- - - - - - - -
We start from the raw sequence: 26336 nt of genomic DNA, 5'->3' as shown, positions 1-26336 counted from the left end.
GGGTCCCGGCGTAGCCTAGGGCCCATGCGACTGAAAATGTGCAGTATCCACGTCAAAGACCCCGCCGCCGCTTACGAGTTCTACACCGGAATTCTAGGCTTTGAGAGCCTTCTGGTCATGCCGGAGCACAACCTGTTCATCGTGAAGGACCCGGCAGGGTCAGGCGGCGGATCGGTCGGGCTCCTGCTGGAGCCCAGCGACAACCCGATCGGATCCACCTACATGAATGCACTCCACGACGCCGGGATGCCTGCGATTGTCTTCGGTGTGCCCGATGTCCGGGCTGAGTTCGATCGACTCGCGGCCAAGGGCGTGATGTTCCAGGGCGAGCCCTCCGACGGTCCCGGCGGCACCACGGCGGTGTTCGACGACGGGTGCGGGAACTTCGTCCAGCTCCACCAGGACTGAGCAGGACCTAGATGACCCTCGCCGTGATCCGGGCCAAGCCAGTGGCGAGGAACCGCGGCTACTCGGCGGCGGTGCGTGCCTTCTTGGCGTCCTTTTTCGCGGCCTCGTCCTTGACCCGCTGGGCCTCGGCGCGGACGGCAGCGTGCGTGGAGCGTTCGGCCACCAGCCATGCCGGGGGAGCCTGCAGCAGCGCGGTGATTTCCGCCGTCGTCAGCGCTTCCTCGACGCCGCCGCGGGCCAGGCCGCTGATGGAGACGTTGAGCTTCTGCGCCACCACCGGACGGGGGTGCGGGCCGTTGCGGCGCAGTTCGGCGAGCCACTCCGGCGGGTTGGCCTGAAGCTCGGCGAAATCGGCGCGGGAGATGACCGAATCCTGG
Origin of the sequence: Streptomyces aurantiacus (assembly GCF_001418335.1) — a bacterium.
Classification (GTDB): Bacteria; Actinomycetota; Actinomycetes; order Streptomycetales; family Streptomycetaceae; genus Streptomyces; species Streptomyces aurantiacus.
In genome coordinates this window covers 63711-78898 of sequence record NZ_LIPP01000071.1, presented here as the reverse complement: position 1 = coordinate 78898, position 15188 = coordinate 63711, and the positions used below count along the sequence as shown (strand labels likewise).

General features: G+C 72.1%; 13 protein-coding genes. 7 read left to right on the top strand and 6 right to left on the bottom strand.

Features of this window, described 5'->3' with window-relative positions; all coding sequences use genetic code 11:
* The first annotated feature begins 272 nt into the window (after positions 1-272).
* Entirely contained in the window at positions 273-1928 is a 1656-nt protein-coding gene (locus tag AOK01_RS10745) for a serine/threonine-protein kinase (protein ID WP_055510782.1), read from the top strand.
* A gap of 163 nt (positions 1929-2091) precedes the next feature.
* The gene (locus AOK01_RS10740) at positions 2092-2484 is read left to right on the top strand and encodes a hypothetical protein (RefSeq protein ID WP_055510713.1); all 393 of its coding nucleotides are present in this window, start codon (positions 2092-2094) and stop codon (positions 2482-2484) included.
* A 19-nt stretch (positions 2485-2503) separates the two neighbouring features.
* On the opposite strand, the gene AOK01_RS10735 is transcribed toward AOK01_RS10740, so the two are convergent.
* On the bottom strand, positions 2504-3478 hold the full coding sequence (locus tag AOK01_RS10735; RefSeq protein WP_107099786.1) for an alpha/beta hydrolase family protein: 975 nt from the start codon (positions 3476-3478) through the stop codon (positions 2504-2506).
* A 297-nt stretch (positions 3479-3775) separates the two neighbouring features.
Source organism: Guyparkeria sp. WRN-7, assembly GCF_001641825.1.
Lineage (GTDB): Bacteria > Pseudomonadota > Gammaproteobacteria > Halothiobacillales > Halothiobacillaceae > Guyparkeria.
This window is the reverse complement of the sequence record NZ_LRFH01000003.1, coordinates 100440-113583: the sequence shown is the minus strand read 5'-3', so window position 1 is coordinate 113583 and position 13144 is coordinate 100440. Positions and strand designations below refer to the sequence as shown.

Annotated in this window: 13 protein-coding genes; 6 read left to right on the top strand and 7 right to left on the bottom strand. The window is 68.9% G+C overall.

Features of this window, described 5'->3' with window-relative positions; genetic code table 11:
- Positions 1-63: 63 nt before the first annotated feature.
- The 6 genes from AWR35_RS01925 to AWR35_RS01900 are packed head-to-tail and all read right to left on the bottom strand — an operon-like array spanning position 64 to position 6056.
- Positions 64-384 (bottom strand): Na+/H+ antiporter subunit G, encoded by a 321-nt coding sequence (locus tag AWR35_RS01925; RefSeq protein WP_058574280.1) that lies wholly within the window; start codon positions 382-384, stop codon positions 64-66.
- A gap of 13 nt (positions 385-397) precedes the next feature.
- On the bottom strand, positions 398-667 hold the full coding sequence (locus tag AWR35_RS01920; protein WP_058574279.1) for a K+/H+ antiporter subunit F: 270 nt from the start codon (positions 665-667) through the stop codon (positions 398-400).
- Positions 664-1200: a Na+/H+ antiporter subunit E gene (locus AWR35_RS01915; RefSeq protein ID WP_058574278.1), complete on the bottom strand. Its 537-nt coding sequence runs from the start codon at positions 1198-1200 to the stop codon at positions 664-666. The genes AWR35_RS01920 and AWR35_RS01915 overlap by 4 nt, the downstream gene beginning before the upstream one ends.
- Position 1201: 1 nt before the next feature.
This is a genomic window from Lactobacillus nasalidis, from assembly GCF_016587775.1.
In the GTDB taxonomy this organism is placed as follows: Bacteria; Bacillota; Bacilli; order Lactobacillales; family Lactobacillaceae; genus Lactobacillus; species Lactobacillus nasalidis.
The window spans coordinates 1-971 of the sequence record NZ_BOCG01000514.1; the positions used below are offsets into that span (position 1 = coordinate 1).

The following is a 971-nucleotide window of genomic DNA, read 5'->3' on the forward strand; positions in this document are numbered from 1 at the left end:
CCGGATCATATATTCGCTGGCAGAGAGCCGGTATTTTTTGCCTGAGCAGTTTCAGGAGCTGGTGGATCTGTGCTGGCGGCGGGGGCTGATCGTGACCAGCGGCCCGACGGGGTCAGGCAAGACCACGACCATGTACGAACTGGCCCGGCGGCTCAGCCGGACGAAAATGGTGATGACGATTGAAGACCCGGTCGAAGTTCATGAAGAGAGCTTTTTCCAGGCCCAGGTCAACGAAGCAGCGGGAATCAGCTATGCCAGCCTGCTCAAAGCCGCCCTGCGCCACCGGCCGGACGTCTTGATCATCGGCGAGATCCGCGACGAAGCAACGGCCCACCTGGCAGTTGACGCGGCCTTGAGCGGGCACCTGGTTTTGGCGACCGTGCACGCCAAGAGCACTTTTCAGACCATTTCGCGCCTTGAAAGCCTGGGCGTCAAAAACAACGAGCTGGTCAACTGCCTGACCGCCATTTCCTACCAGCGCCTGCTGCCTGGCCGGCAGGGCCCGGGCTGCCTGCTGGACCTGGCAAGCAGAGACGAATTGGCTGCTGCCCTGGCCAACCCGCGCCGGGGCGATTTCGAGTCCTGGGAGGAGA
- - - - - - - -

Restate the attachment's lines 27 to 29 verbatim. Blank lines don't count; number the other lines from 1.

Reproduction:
- Position 1201: 1 nt before the next feature.
This is a genomic window from Lactobacillus nasalidis, from assembly GCF_016587775.1.
In the GTDB taxonomy this organism is placed as follows: Bacteria; Bacillota; Bacilli; order Lactobacillales; family Lactobacillaceae; genus Lactobacillus; species Lactobacillus nasalidis.